Okay, so you can probably tell by my comments this past week that I am struggling to figure out how best to keep the promise I made to myself the day we started our 365 Day Odyssey (December 27, 2009). At that time I promised I would commit to getting fit, which for me meant losing weight through eating better and getting back to my fitness roots.
I also promised to post every day for 365 days – it was part of that discipline thing I was lacking. I have filled my promises thus far, but because I have taken on a few extra things that I did anticipate when I made that promise, I I have been thinking about posting just a few times a week.
I have been wrestling with this idea of not fulfilling my promise to myself. I also really like posting and the experience of getting to know all of you. I have learned SO much. So I was kvetching a bit about what I should do when Jimmy said, “Hey, on the days you can’t post about fitness, why don’t you post about archaeology, e.g., give a small prompt about that day’s lecture.” Sometimes Jimmy’s ideas are crazy, but I thought this one had potential.
Thus, today’s post is called “What is Archaeology” because that is today’s lecture topic.
People have some strange ideas about what archaeology is and what archaeologists do. Many people think we study dinosaurs — we don’t — we study people. The link between archaeology and dinosaurs is so strong in the public mind that at parties, if I tell people I am an archaeologist, the next question is inevitably about the most recent dinosaur find. When I tell the person that I am not familiar with the latest three toed dinosaur and that I have only general knowledge of dinosaurs, there is an awkward pause, and then the person usually tells me they need to go refill their drink. Yes, saying you are an archaeologist is a conversation killer!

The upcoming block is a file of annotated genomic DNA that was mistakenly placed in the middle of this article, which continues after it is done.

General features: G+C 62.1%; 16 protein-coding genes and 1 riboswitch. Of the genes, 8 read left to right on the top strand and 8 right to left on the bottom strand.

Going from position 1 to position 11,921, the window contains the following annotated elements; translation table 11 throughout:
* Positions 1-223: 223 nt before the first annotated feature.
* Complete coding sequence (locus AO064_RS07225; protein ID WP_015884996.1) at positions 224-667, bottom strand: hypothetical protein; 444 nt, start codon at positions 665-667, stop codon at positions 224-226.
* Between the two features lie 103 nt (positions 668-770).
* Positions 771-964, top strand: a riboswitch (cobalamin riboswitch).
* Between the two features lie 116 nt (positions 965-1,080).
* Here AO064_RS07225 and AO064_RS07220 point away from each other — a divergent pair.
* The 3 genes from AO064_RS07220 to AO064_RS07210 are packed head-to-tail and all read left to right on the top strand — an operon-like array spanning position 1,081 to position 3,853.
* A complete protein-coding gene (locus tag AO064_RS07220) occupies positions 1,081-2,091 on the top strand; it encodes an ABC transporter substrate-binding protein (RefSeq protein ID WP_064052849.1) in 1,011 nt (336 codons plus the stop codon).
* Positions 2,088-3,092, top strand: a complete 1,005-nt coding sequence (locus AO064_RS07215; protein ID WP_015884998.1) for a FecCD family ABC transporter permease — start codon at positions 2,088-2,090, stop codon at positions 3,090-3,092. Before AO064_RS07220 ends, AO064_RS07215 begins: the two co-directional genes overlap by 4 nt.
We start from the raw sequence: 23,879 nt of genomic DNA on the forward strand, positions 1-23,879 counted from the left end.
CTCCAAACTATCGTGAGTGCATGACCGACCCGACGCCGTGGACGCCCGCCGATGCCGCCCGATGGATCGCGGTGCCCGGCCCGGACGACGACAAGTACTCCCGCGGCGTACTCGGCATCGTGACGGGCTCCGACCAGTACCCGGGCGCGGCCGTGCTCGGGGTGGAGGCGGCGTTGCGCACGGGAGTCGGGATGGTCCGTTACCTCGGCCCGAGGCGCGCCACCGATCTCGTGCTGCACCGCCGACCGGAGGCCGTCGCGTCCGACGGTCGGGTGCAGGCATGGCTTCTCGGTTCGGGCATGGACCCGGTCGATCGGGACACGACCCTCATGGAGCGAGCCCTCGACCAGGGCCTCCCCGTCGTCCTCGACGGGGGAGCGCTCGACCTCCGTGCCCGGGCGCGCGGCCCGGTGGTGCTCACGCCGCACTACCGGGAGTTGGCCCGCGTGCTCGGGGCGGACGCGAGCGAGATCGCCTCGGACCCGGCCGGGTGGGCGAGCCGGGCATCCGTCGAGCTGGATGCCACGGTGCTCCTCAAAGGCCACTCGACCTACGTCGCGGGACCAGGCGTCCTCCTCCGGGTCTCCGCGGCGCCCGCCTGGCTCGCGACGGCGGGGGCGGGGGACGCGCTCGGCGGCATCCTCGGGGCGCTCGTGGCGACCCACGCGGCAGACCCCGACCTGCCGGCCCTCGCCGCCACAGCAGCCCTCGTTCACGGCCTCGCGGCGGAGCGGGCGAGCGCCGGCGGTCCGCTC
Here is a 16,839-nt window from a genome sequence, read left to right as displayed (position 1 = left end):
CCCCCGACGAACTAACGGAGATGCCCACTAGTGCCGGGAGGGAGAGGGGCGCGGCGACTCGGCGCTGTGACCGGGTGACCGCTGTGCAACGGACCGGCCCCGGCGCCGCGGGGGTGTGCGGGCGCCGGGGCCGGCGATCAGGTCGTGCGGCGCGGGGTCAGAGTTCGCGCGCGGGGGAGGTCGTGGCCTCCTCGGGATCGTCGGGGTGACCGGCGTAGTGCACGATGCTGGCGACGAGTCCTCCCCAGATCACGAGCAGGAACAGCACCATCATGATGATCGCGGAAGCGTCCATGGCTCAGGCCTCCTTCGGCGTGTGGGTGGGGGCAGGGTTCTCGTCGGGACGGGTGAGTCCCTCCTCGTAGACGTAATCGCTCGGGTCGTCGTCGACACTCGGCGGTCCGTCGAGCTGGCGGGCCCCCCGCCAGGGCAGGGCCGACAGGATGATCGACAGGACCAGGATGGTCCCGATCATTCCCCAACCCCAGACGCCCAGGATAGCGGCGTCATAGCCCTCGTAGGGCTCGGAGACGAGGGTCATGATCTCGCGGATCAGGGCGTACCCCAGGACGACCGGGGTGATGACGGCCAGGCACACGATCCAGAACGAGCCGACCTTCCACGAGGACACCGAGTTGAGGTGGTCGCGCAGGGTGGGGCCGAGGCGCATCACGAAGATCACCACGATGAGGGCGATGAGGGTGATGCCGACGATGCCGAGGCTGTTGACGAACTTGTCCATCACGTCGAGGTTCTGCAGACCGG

So that’s how the lecture starts out. Then we talk about what people think archaeologists look like. Here’s my favorite:
To tell the truth, I wish I had thighs like Lara Croft. I guess that’s what Boot Camp is for!
Of course, archaeologists don’t look like Lara Croft, or very few do, and hopefully none act like her because archaeology is not about spectacular finds or treasures. It is the study of the human past using it’s material remains – all of them – small bits of bone (human and non-human), plants, potsherds, lithics.
That’s the beginning of today’s lecture. Now that I think about Jimmy’s idea, although a good one, I am not sure a fitness blog can be about archaeology lectures, but for today it works just fine :).